• Storybird– a good resource for reading and writing stories with images
  • Pixton– a comic strip resource
  • Screencastify- using Google Slides with video and sound or images.
  • Powtoon– animation
  • iMovie- video, images, sound

The choices seem endless but some of the tools are quite expensive so I feel it is best to look for ones that have a free or lite version such as Storybird and Screencastify. I also am limited to tools that can be used with Chrome books as those are the computers my students mainly have access to.

How will I use digital storytelling in my classroom?

We have just recently had a visiting author Marc Levitt at our school. He has been talking to the students about writing stories and shared his website on Third Culture Kids with my Grade 5’s. We have already begun by looking at some of the stories that other students have shared on the website. His technique is to get the students to tell their stories orally first and to ‘interview’ the student by getting them to really think about how they felt when they had that experience. What could they see? Where were they exactly? What sounds could they hear? How did it make them feel? A great way of connecting to their experiences.

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So we have started to explore their own stories orally and our next step will be to create a story map. A story map helps the students to see that there can be ups and downs in a story. The story has to emotionally grab the viewer. I will then get them to work on the story script. I particularly liked Jason Ohler’s idea about using a story table.

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I think then I will get them to use Screencastify to tell their stories digitally. I will share Michelle’s example with them.

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Looking through the work that my students have been doing I can see the opportunities for them to use digital storytelling as a way of communicating their ideas and stories. After Exhibition we do our How We Express Ourselves unit and we treat this almost like a mini exhibition where they can choose any aspect of the transdisciplinary theme. This looks like a great opportunity to develop the idea of digital storytelling further and maybe branch out into some other ways such as through video and maybe looking at some mash ups to give more inspiration.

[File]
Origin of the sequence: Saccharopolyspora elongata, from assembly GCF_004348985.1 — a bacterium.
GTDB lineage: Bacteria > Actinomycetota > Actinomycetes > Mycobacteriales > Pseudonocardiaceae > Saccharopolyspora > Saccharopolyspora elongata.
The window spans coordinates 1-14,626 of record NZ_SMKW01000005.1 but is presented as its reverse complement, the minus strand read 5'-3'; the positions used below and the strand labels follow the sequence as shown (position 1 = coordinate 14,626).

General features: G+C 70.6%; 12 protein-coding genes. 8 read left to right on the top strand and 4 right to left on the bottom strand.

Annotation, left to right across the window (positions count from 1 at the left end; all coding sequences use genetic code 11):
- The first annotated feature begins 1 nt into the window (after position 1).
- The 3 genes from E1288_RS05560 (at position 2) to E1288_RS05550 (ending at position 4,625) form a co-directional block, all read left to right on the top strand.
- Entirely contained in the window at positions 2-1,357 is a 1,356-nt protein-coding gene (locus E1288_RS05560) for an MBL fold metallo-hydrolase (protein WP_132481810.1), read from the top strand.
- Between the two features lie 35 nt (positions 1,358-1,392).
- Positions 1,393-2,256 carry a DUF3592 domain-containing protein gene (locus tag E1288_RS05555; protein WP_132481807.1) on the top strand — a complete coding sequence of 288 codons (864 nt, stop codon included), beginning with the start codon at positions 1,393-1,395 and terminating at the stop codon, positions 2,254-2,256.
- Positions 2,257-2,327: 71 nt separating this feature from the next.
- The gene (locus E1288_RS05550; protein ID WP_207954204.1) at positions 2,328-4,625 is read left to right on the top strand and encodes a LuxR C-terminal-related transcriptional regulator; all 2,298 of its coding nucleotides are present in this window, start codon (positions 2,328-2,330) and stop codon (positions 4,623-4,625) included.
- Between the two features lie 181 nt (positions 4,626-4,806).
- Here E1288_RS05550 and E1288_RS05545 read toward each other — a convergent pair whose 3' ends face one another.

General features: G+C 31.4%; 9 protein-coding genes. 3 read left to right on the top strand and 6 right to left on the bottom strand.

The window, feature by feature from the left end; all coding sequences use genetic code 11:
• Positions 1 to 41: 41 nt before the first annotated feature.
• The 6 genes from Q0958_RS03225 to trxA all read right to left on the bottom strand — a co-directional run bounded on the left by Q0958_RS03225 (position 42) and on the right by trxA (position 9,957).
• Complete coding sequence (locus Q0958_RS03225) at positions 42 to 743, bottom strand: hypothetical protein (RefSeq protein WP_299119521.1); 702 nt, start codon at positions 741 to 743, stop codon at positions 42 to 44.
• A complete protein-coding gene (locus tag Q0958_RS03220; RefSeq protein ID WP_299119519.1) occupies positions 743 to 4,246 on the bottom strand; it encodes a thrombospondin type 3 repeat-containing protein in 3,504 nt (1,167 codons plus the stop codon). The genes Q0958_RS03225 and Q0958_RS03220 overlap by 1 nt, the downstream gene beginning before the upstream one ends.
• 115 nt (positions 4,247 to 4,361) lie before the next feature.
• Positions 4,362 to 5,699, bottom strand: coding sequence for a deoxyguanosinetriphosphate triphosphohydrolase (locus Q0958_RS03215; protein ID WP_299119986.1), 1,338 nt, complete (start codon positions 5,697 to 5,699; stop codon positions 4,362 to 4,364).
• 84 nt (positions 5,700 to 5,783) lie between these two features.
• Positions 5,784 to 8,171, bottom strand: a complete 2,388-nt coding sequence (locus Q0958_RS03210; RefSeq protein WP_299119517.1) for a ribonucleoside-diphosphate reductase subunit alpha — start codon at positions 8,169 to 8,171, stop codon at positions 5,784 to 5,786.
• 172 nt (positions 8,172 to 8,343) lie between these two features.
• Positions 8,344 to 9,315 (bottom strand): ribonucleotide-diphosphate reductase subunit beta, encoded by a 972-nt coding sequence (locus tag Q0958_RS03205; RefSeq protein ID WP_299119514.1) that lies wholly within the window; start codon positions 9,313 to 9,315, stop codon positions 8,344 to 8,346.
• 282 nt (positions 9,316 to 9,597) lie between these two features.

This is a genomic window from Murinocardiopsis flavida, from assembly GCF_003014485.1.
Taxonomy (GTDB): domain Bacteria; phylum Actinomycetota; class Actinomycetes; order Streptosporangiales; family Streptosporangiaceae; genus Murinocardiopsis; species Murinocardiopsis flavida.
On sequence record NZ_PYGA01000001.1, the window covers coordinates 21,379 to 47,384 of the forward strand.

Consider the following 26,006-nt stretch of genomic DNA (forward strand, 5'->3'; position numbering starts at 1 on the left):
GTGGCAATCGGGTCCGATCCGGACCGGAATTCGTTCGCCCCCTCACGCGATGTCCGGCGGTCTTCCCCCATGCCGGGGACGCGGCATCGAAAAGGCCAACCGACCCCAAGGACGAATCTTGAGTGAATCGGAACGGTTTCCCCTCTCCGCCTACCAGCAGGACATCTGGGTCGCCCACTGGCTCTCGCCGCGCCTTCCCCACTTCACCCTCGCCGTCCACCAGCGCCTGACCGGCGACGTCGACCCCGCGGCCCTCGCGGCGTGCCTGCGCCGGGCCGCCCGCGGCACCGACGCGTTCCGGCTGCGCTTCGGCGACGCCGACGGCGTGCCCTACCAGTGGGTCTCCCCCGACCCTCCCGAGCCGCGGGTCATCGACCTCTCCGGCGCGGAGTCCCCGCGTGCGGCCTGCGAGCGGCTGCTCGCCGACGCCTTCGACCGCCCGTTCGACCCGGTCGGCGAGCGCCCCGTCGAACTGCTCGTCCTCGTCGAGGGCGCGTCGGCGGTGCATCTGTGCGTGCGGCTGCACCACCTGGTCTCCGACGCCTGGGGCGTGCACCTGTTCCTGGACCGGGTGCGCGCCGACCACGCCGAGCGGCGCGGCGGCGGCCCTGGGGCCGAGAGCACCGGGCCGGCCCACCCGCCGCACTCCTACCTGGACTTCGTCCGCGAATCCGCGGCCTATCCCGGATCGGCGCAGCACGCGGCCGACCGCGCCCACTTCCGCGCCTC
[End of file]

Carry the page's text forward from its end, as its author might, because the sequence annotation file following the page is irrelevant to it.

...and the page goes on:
Presentation simplification

It is that time of year again. PYP Exhibition began this week. The next 7 weeks will have many ups and downs both for the students and myself but it will all be worth it when we get to X-Day on April 13th and the students will be able to share their learning and efforts with the whole school community. The Exhibition really involves the whole community as we all have to be there to support the students. The teachers that work with them in different subject areas, the mentors and the many members of staff who are willing to be interviewed and surveyed as the students carry out their research.

We have begun this year by getting the students to put themselves on the Fullan Learning Curve.

Fullan's Learning Curve

This shows their feelings about the Exhibition and as they can move their post-it at any time during the process we will be able to see how they are feeling at different times.

Another important group are the parents as they have to support the children with their work as well as their emotional ups and downs. So we always have a meeting with the parents in the first week of Exhibition. At this meeting we try to cover different aspects of the Exhibition, the parents role etc.

I decided to look at the presentation that we have used for the Parents in the Exhibition meeting. We have used this presentation for 2 or 3 years and just tweaked it a little each year.

As you can see there is a LOT of information in this presentation. There are also lots of photos and images that make the presentation very BUSY!

I decided to try and simplify the presentation by:

  • Taking out a lot of the text. From my reading I learned that the audience don’t really need a lot of text. They should be able to read everything from a distance, thus making it easier to listen to the presenter and the details can be given in a handout. On some pages of this presentation, such as the Process page and the assessment page we have writing that it is almost impossible to see. So instead of straining to read this tiny print the parents can listen to what we have to say.
  • Only including images that were completely relevant to the presentation and that helped to get the message across to the audience.
  • To try and incorporate CRAP into my presentation.

Here is the new presentation. I think there is a big improvement and it is a lot more accessible to the parents.

Unfortunately despite all my efforts to have a clean, simple presentation for the parents to enjoy there was one aspect I had not considered: what would happen if on the day the power wasn’t working. So unfortunately on the day we had to present without an actual presentation and so you are the first people to actually see it! Oh well, there’s always next year.